Is $765 Million Enough to Cover NFL Concussion Claims? 

The Slatest
Your News Companion by Ben Mathis-Lilley
Jan. 14 2014 6:42 PM

Judge Rejects $765 Million NFL Concussion Settlement

462081743-philip-rivers-of-the-san-diego-chargers-argues-a-call
Philip Rivers of the San Diego Chargers argues a call with a referee in the third quarter against the Denver Broncos during the AFC Divisional Playoff Game on January 12, 2014 in Denver, Colorado.

Photo by Doug Pensinger/Getty Images

Flag down on the play. A federal judge in Philadelphia today rejected a $765 million settlement of concussion claims between the National Football League and retired players. U.S. District Judge Anita Brody had many concerns with the landmark deal, chief among them the amount of money on the table.

The proposed settlement aims to award ex-players with fixed amounts of money based on age and diagnosis. The AP explains:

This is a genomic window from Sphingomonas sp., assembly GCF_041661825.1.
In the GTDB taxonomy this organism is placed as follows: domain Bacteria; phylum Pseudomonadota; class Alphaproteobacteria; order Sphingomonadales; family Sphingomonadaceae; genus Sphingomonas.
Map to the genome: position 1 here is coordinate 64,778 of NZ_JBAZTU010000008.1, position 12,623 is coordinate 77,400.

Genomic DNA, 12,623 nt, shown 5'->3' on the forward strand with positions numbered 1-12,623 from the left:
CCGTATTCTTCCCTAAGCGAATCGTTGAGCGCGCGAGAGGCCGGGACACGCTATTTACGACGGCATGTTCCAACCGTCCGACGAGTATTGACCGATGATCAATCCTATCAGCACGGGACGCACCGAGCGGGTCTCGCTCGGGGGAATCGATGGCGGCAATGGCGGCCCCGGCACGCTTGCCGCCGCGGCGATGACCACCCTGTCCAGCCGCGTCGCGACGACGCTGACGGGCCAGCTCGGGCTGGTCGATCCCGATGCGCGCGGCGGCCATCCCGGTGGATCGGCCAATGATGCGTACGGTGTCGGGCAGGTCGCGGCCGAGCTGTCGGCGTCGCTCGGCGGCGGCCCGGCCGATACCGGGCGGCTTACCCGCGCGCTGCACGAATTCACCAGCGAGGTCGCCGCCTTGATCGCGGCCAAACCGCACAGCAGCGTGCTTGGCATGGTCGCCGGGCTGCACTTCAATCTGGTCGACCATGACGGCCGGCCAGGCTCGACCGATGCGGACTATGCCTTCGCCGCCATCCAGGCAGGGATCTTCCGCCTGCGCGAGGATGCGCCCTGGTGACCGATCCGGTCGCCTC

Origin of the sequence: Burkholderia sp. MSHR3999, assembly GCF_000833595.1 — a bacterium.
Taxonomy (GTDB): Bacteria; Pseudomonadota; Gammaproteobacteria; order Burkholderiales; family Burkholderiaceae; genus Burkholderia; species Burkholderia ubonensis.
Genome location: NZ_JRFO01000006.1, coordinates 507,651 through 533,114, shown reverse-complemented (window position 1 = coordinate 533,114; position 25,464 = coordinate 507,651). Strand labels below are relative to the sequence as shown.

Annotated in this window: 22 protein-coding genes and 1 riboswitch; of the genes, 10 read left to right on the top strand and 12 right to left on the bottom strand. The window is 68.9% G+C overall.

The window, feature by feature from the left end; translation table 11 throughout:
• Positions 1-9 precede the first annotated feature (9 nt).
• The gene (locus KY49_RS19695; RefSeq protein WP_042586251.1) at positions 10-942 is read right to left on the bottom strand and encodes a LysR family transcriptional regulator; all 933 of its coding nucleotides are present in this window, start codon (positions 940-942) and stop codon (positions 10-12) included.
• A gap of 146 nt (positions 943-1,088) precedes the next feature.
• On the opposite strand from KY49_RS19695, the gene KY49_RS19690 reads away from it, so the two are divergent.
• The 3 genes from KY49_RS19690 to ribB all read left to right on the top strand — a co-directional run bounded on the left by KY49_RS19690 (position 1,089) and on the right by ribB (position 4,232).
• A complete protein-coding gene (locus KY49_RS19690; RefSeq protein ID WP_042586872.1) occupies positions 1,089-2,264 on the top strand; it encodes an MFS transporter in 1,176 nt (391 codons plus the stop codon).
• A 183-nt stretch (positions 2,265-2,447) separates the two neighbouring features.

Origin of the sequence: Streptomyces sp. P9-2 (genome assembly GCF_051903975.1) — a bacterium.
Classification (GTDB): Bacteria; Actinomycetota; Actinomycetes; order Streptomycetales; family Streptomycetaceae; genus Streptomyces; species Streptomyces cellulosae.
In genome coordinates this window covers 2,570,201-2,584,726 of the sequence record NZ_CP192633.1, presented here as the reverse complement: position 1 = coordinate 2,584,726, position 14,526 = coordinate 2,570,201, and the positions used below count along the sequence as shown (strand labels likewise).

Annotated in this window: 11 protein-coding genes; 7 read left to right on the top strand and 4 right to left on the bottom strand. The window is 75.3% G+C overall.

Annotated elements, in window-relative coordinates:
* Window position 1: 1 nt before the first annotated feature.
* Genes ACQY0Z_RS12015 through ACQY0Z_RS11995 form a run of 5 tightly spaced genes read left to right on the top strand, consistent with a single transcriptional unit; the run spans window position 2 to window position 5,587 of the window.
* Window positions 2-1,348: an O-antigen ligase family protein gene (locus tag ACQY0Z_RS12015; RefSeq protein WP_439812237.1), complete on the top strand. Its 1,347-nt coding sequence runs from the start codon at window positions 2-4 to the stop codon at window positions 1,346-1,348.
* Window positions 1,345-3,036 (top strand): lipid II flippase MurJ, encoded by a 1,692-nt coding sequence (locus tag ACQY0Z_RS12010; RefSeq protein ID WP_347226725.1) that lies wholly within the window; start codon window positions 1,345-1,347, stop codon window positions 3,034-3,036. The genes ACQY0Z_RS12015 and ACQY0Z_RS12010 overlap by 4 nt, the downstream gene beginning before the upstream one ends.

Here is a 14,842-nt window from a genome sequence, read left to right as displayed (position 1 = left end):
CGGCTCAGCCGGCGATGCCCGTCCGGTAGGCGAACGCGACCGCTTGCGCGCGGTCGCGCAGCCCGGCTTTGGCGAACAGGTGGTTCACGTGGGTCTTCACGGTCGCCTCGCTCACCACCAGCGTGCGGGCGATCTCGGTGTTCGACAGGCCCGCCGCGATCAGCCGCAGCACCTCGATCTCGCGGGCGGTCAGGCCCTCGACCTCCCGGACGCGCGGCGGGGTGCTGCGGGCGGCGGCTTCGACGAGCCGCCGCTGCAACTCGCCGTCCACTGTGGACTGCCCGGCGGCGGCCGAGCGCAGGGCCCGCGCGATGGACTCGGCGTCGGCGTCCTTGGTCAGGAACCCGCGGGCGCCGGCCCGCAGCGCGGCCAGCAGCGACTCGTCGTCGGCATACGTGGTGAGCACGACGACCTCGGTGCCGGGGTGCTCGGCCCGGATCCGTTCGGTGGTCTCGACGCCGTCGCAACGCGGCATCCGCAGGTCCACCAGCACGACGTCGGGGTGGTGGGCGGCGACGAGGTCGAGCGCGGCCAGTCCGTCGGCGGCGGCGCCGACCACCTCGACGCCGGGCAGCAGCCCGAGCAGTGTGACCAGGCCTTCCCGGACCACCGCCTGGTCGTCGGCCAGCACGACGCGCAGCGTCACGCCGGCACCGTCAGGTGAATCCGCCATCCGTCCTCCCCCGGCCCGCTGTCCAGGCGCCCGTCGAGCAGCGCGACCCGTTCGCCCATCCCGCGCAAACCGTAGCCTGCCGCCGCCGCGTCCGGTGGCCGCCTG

A younger retiree with Lou Gehrig's disease would get $5 million, those with serious dementia cases would get $3 million and an 80-year-old with early dementia would get $25,000. Retirees without symptoms would get baseline screening, and follow-up care if needed.
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Which brings us to back to the issue of money. "Even if only 10 percent of retired NFL football players eventually receive a qualifying diagnosis, it is difficult to see how the Monetary Award Fund would have the funds available over its lifespan to pay all claimants at these significant award levels," Brody wrote in her opinion.

Brody will seek additional financial data from both sides to back up the settlement figures, which were notably absent from the court filing. While the settlement was seen by some as a steal for the league, lawyers for the ex-players argue the deal avoids a tough-to-win court case, which could leave players empty-handed.

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